Patrol Jets to Japan for World Scout Jamboree

Checking out the scene at World Scout Jamboree will turn your mental image of Scouts on its head. The quintessential Boy Scouts in tan and olive will stand in sea of Scouts from all over the globe. Some wear kilts, others berets, as a brigade of Scouts donning hues as varied as the flags they carry march through Japan next week.

That’s right, international Scouters from all over the world will unite in Yamaguchi from July 28 to August 8 for the 23rd World Scout Jamboree, which takes place every four years. Scouts from the U.S. are packing their bags in preparation. And while their uniforms may reflect the Scout imagery you’re familiar with, the Scouts, themselves, may surprise you.

The Boy Scouts of America’s Central Region Troop 102 is sending four patrols to the World Scout Jamboree. One of these patrols is comprised of six young women who are Venturers and three Boy Scouts, all led by Assistant Scoutmaster and advisor Annette Roe.

“We have six girls from Minnesota, Illinois, and Nebraska, and Kansas and three boys from West Virginia, then myself from Iowa,” Roe introduced the patrol.

These Venturers are headed to World Scout Jamboree under the leadership of Assistant Scoutmaster Annette Roe.
These Venturers are headed to World Scout Jamboree under the leadership of Assistant Scoutmaster Annette Roe.


Roe is a seasoned Scouter, who became involved in the movement when the first of her three sons joined Cub Scouts. Her Scouting résumé is extensive, as she has assumed roles from assistant Cubmaster to District Commissioner.

Roe explained her jet-setting patrol, “came to be because several of them have been to the 2013 National Jamboree and two have siblings that have gone to the World Jamboree before. They knew it would be a chance of a lifetime to experience this.”

“When I asked them what they wanted to see and do the most they all agreed on everything,” Roe continued.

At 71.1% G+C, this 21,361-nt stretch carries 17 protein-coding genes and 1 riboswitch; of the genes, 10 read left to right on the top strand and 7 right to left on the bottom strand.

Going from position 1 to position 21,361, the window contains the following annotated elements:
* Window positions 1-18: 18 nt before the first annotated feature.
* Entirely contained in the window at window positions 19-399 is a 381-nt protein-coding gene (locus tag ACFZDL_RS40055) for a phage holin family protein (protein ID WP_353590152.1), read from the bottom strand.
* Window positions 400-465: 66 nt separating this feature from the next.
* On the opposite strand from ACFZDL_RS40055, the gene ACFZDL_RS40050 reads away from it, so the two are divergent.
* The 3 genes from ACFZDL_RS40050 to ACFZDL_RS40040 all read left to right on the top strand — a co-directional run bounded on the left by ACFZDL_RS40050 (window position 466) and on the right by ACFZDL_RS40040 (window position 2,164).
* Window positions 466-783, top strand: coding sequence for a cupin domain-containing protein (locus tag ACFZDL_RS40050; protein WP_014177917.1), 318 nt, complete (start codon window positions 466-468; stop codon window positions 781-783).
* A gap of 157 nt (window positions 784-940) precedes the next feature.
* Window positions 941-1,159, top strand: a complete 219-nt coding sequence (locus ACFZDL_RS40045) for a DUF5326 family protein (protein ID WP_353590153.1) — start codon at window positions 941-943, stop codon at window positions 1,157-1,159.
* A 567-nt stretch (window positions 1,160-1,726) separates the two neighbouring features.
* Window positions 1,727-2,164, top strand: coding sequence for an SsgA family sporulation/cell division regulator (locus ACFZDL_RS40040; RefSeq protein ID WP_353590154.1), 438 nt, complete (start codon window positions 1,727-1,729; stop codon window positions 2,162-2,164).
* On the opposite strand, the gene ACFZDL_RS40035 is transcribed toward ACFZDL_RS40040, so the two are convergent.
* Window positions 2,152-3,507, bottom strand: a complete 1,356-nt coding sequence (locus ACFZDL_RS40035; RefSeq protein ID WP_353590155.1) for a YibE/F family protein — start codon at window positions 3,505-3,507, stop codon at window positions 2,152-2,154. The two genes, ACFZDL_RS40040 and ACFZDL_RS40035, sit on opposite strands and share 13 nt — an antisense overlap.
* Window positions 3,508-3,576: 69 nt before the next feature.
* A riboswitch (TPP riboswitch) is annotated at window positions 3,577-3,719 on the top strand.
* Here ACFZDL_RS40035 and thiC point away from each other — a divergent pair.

As to what their leader hopes the Scouts gain from the experience, it’s a little more specific. Roe hopes her patrol takes advantage of the chance to consider global issues.  

“I hope they see the world issues and that our small group can make a difference,” Roe said. “It just has to start with one person getting out of their comfort zone and exploring what they can do to change another person’s life. I hope they get involved with groups and organizations around the world to change things and become true friends with others.”

True to most Scouting activities, the World Scout Jamboree challenges youth to be leaders. In a country that is not home for many in attendance, Scouts explore current events shaping the world and participate in community service projects – all this among tens of thousands of fellow Scouts from every corner of the planet.

“This is one place that is truly trying to bring everyone together and form a bond that will work together to change the world,” Roe explained. “If each Scout in attendance came home and started helping others then we have 30,000 people changing lives around the world.”


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This blog is managed and written by staff of the Communications Department of the Boy Scouts of America.